Tobacco smoking affects bacterial acquisition and colonization in oral biofilms
Recent evidence suggests that smoking affects the composition of the disease-associated subgingival biofilm; yet, little is known about its effects during the formation of this biofilm. The present investigation was undertaken to examine the contributions of smoking to the composition and pro-inflammatory characteristics of the biofilm during de novo plaque formation. Marginal and subgingival plaque and gingival crevicular fluid samples were collected from 15 current and 15 never smokers following 1, 2 4 and 7 days of undisturbed plaque formation. 16S cloning and sequencing was used for bacterial identification and multiplexed bead-based flow cytometry was used to quantify the levels of 27 immune mediators. Smokers demonstrated a highly diverse, relatively unstable initial colonization of both marginal and subgingival biofilms, with lower niche saturation than that seen in nonsmokers. Periodontal pathogens belonging to the genera Fusobacterium, Cardiobacterium, Synergistes, and Selenomonas, as well as respiratory pathogens belonging to the genera Hemophilus and Pseudomonas colonized the early biofilms of smokers and continued to persist over the observation period, suggesting that smoking favors early acquisition and colonization of pathogens in oral biofilms. Smokers also demonstrated an early pro-inflammatory response to this colonization, which persisted over 7 days. Further, a positive correlation between pro-inflammatory cytokine levels and commensal bacteria was observed in smokers, but not in nonsmokers. Taken together, the data suggest that smoking influences both the composition of the nascent biofilm as well as the host response to this colonization.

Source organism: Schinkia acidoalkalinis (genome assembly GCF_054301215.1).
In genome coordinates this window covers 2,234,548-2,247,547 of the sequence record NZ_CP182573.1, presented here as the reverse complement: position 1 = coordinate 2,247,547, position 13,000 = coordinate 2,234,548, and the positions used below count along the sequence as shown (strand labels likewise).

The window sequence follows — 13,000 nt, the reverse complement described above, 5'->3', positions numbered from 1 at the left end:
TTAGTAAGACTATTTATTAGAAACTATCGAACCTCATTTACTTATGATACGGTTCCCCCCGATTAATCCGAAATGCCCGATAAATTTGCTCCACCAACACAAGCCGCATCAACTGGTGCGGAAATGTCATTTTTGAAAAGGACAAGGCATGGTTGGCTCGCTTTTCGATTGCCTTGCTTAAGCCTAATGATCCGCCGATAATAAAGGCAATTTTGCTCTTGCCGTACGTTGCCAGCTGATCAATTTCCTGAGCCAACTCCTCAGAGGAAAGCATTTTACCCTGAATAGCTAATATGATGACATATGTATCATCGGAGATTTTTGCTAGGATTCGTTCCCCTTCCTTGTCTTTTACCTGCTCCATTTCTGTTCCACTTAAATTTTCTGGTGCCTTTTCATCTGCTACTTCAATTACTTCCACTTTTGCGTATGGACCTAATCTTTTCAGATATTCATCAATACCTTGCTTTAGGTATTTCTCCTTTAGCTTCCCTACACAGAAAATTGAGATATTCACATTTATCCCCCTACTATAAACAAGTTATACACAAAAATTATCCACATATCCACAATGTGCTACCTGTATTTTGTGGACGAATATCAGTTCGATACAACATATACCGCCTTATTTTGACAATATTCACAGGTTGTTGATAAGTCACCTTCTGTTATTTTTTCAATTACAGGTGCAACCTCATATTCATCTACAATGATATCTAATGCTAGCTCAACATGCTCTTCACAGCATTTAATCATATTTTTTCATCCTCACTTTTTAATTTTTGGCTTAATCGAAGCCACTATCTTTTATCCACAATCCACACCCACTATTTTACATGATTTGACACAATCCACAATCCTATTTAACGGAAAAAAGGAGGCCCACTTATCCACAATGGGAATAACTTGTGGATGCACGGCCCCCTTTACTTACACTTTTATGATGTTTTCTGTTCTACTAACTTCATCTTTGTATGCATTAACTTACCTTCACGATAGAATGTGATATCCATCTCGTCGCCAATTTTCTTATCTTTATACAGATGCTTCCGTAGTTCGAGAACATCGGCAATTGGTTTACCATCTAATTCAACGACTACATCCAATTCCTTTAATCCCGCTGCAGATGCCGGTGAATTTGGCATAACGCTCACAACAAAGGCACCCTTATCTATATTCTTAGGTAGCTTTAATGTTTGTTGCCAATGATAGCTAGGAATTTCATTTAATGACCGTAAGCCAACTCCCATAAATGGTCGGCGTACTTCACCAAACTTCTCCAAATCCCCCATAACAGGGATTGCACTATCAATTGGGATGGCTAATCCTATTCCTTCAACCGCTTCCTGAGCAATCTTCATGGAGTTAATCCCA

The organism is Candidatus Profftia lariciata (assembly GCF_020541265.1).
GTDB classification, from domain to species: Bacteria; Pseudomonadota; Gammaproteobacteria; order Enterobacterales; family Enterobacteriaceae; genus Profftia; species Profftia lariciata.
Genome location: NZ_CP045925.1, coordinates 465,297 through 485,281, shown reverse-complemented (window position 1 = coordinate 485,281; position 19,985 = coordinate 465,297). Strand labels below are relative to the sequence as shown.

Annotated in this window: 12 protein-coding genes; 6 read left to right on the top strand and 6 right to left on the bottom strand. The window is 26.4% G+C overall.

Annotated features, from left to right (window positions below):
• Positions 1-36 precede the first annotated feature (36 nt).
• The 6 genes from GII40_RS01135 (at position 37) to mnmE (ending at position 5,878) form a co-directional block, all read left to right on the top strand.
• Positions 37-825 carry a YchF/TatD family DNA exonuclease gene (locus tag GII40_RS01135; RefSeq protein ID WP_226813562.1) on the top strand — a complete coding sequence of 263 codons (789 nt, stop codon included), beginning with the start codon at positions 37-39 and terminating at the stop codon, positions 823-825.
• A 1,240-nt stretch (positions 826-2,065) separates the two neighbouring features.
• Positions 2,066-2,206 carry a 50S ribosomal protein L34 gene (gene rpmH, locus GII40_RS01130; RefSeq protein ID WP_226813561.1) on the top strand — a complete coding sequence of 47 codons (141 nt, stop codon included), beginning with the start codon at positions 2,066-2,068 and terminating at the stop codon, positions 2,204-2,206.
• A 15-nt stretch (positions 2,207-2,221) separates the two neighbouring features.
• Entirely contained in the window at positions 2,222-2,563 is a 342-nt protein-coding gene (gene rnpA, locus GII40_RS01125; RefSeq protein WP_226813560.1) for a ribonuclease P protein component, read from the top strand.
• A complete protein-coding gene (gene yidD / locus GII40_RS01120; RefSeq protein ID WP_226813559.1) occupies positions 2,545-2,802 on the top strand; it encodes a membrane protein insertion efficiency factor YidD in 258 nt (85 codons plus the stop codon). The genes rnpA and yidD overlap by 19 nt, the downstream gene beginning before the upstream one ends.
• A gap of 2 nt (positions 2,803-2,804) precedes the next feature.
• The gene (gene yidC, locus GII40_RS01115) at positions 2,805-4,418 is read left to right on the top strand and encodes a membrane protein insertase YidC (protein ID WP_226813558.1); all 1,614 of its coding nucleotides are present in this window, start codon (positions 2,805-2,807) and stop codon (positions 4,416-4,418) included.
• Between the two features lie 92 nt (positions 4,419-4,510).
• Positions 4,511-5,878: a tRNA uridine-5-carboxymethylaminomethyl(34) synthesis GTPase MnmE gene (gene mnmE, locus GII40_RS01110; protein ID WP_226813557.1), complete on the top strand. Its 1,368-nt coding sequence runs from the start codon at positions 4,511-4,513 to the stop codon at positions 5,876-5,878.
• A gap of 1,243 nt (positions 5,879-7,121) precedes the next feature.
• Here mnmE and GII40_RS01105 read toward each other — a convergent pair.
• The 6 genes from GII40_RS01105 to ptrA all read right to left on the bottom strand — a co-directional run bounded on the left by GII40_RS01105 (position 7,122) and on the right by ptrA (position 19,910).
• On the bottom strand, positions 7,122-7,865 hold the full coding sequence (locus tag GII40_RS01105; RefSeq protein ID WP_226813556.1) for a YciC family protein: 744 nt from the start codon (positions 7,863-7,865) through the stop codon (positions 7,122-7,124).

- Corresponding author: Dr. Purnima Kumar, 4111 Postle Hall, 305, W 12th Avenue, Columbus, Ohio 43210, Phone: 614 247 4532, Fax: 614 292 4612, Email:
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